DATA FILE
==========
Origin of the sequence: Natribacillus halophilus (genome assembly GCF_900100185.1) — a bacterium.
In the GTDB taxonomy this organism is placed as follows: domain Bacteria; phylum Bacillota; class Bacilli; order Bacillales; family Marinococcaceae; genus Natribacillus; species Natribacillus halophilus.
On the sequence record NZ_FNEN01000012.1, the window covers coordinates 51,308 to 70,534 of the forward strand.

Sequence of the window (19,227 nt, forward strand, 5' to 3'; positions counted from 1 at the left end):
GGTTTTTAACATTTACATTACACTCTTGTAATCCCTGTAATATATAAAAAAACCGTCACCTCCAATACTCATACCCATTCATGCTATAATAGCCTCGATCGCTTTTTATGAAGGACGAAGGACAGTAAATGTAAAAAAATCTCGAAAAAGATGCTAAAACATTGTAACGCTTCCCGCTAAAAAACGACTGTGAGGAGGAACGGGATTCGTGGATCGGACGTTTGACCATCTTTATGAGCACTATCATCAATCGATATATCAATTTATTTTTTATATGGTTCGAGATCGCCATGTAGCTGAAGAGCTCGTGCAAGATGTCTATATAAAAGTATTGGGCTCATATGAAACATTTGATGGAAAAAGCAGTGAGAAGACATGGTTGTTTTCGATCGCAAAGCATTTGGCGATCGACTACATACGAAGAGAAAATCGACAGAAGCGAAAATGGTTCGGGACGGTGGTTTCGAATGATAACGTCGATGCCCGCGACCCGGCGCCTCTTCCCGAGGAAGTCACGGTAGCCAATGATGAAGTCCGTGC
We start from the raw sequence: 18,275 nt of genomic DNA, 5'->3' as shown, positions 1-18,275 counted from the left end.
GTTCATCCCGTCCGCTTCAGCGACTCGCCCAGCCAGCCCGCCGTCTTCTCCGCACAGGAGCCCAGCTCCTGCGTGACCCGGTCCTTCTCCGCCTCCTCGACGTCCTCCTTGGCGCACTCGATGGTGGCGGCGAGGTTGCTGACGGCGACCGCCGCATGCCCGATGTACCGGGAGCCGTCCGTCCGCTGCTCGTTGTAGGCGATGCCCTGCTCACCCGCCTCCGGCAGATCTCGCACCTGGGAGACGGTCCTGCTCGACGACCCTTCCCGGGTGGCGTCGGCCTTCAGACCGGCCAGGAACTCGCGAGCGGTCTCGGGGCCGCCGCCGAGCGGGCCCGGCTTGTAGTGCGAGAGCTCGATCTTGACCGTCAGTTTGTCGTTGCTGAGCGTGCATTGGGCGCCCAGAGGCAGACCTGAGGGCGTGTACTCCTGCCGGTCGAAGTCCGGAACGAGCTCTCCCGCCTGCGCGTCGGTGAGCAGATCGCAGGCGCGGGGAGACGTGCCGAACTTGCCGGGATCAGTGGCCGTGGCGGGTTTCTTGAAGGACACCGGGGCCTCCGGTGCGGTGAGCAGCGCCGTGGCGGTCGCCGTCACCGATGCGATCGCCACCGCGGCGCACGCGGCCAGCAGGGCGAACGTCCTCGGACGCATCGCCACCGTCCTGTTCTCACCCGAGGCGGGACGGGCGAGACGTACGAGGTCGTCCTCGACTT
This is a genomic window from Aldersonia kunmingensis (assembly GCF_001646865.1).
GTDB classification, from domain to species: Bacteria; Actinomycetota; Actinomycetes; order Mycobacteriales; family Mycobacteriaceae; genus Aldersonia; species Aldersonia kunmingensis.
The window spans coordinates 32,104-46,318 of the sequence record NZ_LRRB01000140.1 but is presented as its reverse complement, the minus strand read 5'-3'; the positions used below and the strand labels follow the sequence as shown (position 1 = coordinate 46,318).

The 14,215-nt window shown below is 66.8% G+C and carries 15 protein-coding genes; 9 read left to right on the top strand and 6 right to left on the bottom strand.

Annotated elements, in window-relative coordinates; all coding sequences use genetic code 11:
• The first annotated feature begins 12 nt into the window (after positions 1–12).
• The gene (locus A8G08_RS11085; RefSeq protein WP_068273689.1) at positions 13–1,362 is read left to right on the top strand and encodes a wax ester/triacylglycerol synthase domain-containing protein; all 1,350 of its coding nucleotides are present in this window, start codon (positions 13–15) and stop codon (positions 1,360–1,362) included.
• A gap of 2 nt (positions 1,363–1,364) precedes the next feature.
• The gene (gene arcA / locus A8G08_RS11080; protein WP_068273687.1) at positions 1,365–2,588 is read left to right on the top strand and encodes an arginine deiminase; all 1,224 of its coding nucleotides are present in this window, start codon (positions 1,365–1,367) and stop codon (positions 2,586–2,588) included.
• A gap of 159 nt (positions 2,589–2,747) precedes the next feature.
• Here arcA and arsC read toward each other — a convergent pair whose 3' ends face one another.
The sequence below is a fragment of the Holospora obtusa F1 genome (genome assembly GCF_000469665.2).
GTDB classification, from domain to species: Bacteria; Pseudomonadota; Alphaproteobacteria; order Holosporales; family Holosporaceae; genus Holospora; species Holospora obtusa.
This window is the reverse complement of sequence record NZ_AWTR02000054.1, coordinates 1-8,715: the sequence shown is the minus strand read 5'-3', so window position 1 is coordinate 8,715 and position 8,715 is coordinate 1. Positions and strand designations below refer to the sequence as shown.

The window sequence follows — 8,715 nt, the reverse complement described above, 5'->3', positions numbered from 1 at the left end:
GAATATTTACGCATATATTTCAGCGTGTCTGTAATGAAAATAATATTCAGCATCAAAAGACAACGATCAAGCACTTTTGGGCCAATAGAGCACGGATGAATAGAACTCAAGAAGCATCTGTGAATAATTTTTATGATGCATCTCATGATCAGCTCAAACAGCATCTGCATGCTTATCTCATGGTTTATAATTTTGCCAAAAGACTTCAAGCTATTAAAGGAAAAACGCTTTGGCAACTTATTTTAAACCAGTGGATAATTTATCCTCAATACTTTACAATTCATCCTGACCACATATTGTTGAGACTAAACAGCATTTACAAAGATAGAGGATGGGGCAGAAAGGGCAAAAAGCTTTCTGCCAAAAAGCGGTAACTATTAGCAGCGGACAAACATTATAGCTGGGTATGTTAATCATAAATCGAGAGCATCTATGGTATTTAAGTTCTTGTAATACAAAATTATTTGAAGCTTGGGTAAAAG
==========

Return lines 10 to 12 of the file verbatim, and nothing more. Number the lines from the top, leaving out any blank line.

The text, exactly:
The window spans coordinates 32,104-46,318 of the sequence record NZ_LRRB01000140.1 but is presented as its reverse complement, the minus strand read 5'-3'; the positions used below and the strand labels follow the sequence as shown (position 1 = coordinate 46,318).

The 14,215-nt window shown below is 66.8% G+C and carries 15 protein-coding genes; 9 read left to right on the top strand and 6 right to left on the bottom strand.

Annotated elements, in window-relative coordinates; all coding sequences use genetic code 11: